Despite phenomenal growth rates, it is a fact that the Indian software industry has largely sold knowledge workers in its body shopping exports, rather than take risks and invest money in product development. Interestingly, it is relative newcomers like Wipro, Ramco and Infosys that have developed products that are making a name in the global market.

Every infotech and communication multinational worth its name is rushing to India to set up software development cen­tres. This is no different from body shop­ping. But it seems as though it will have secondary positive effects. One of the problems in Indian software product development has been the distance between users and developers. Knowledge and nearness of the market is absolutely essential to come out with a product that will succeed. The R&D arms of MNCS coming to India are thus indirectly bring­ing the market nearer. Soon we will see individuals coming out of these establish­ments and setting up their own "garage operations" as start-ups.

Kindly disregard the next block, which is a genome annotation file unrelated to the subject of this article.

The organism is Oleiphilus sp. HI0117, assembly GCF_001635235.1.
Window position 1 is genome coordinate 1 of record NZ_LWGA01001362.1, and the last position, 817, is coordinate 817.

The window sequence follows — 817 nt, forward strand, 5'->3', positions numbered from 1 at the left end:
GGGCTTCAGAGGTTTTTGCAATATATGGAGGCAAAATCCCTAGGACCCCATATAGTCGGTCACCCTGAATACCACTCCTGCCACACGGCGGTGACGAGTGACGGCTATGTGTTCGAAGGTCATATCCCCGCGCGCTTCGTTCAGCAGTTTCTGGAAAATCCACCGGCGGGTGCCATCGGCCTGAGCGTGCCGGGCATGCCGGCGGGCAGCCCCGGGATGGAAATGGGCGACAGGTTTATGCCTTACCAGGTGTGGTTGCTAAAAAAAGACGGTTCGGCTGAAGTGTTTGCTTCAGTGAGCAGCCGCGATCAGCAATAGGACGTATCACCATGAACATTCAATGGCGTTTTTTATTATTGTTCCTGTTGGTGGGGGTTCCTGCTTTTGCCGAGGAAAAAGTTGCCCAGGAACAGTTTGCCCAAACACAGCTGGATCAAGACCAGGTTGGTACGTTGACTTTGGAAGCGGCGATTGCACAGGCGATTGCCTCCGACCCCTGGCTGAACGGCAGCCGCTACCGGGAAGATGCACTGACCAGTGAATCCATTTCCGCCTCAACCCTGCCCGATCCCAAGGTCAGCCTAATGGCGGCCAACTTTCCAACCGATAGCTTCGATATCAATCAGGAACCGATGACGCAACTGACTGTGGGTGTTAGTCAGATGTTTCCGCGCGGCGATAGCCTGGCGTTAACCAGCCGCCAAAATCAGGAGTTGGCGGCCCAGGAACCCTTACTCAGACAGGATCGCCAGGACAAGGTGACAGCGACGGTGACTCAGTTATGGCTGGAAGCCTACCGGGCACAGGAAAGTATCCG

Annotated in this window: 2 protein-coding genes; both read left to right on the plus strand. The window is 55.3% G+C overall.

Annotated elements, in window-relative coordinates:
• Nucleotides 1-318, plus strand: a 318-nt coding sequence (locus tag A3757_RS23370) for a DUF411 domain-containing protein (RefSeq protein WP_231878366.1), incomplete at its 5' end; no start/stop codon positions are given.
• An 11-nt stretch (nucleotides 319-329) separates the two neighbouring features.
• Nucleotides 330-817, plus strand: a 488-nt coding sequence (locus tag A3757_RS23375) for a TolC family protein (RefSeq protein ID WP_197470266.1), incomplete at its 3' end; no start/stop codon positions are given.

Signs of this emerging trend are already visible. A number of small software com­panies are coming out with niche products. In fact, since body shopping and project exports are manpower-intensive, they can only be done by large software houses. The only way smaller companies can survive is through innovative niche product develop­ment. Thus, what happened in Silicon Val­ley in the US might well repeat itself in India, albeit a quarter-century later. In infotech, the constantly changing technol­ogy and market needs allow latecomers to join in the gold rush.